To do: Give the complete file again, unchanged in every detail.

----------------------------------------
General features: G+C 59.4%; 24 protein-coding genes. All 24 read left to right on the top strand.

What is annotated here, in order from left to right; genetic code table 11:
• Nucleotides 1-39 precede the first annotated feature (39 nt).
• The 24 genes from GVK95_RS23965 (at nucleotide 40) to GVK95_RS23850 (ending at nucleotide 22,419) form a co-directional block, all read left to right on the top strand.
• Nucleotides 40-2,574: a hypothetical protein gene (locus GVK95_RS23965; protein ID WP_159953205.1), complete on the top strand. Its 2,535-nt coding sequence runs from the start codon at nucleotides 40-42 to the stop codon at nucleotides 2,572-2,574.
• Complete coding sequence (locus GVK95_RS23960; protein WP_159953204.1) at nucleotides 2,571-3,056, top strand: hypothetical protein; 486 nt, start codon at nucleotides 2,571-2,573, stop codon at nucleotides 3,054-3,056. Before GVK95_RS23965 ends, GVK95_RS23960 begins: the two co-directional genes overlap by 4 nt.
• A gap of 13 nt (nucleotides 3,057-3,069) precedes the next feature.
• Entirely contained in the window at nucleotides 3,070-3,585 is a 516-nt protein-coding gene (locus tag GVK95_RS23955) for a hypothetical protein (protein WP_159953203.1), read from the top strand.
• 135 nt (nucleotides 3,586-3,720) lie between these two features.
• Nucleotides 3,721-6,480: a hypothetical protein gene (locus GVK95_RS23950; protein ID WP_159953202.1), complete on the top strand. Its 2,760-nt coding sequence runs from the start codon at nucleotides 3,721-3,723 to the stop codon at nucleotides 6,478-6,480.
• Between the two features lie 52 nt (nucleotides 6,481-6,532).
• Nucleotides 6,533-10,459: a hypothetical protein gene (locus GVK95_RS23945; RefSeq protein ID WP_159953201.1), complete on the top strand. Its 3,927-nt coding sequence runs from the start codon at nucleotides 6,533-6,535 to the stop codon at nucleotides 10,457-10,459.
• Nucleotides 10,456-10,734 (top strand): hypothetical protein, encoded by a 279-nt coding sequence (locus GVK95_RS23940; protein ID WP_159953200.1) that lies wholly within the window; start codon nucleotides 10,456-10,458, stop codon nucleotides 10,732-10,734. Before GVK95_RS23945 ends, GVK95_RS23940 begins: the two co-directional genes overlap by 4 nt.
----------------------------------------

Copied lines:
General features: G+C 59.4%; 24 protein-coding genes. All 24 read left to right on the top strand.

What is annotated here, in order from left to right; genetic code table 11:
• Nucleotides 1-39 precede the first annotated feature (39 nt).
• The 24 genes from GVK95_RS23965 (at nucleotide 40) to GVK95_RS23850 (ending at nucleotide 22,419) form a co-directional block, all read left to right on the top strand.
• Nucleotides 40-2,574: a hypothetical protein gene (locus GVK95_RS23965; protein ID WP_159953205.1), complete on the top strand. Its 2,535-nt coding sequence runs from the start codon at nucleotides 40-42 to the stop codon at nucleotides 2,572-2,574.
• Complete coding sequence (locus GVK95_RS23960; protein WP_159953204.1) at nucleotides 2,571-3,056, top strand: hypothetical protein; 486 nt, start codon at nucleotides 2,571-2,573, stop codon at nucleotides 3,054-3,056. Before GVK95_RS23965 ends, GVK95_RS23960 begins: the two co-directional genes overlap by 4 nt.
• A gap of 13 nt (nucleotides 3,057-3,069) precedes the next feature.
• Entirely contained in the window at nucleotides 3,070-3,585 is a 516-nt protein-coding gene (locus tag GVK95_RS23955) for a hypothetical protein (protein WP_159953203.1), read from the top strand.
• 135 nt (nucleotides 3,586-3,720) lie between these two features.
• Nucleotides 3,721-6,480: a hypothetical protein gene (locus GVK95_RS23950; protein ID WP_159953202.1), complete on the top strand. Its 2,760-nt coding sequence runs from the start codon at nucleotides 3,721-3,723 to the stop codon at nucleotides 6,478-6,480.
• Between the two features lie 52 nt (nucleotides 6,481-6,532).
• Nucleotides 6,533-10,459: a hypothetical protein gene (locus GVK95_RS23945; RefSeq protein ID WP_159953201.1), complete on the top strand. Its 3,927-nt coding sequence runs from the start codon at nucleotides 6,533-6,535 to the stop codon at nucleotides 10,457-10,459.
• Nucleotides 10,456-10,734 (top strand): hypothetical protein, encoded by a 279-nt coding sequence (locus GVK95_RS23940; protein ID WP_159953200.1) that lies wholly within the window; start codon nucleotides 10,456-10,458, stop codon nucleotides 10,732-10,734. Before GVK95_RS23945 ends, GVK95_RS23940 begins: the two co-directional genes overlap by 4 nt.